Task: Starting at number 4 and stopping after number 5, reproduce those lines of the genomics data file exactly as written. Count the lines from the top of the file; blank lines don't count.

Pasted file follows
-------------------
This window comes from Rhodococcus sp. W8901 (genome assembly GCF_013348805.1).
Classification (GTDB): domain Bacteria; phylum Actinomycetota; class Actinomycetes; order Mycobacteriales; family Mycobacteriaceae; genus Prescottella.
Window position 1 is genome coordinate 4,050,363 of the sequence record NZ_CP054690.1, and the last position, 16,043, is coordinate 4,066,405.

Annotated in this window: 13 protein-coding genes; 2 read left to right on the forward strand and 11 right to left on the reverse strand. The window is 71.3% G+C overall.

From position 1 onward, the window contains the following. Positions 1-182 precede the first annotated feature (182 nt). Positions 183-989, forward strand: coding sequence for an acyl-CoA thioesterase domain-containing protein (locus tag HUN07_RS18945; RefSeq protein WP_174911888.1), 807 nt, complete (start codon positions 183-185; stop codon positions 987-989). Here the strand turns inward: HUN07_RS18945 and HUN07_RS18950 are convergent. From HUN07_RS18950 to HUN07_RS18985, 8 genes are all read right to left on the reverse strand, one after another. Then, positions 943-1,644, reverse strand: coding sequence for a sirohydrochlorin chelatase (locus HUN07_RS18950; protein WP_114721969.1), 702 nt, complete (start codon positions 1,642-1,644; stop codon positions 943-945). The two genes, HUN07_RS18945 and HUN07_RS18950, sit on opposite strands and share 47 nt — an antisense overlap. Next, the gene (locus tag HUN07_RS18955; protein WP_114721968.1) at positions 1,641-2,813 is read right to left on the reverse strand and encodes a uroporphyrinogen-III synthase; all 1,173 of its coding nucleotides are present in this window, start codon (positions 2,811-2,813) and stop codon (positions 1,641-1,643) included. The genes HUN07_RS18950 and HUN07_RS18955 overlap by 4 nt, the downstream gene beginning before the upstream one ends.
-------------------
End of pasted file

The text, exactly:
Annotated in this window: 13 protein-coding genes; 2 read left to right on the forward strand and 11 right to left on the reverse strand. The window is 71.3% G+C overall.

From position 1 onward, the window contains the following. Positions 1-182 precede the first annotated feature (182 nt). Positions 183-989, forward strand: coding sequence for an acyl-CoA thioesterase domain-containing protein (locus tag HUN07_RS18945; RefSeq protein WP_174911888.1), 807 nt, complete (start codon positions 183-185; stop codon positions 987-989). Here the strand turns inward: HUN07_RS18945 and HUN07_RS18950 are convergent. From HUN07_RS18950 to HUN07_RS18985, 8 genes are all read right to left on the reverse strand, one after another. Then, positions 943-1,644, reverse strand: coding sequence for a sirohydrochlorin chelatase (locus HUN07_RS18950; protein WP_114721969.1), 702 nt, complete (start codon positions 1,642-1,644; stop codon positions 943-945). The two genes, HUN07_RS18945 and HUN07_RS18950, sit on opposite strands and share 47 nt — an antisense overlap. Next, the gene (locus tag HUN07_RS18955; protein WP_114721968.1) at positions 1,641-2,813 is read right to left on the reverse strand and encodes a uroporphyrinogen-III synthase; all 1,173 of its coding nucleotides are present in this window, start codon (positions 2,811-2,813) and stop codon (positions 1,641-1,643) included. The genes HUN07_RS18950 and HUN07_RS18955 overlap by 4 nt, the downstream gene beginning before the upstream one ends.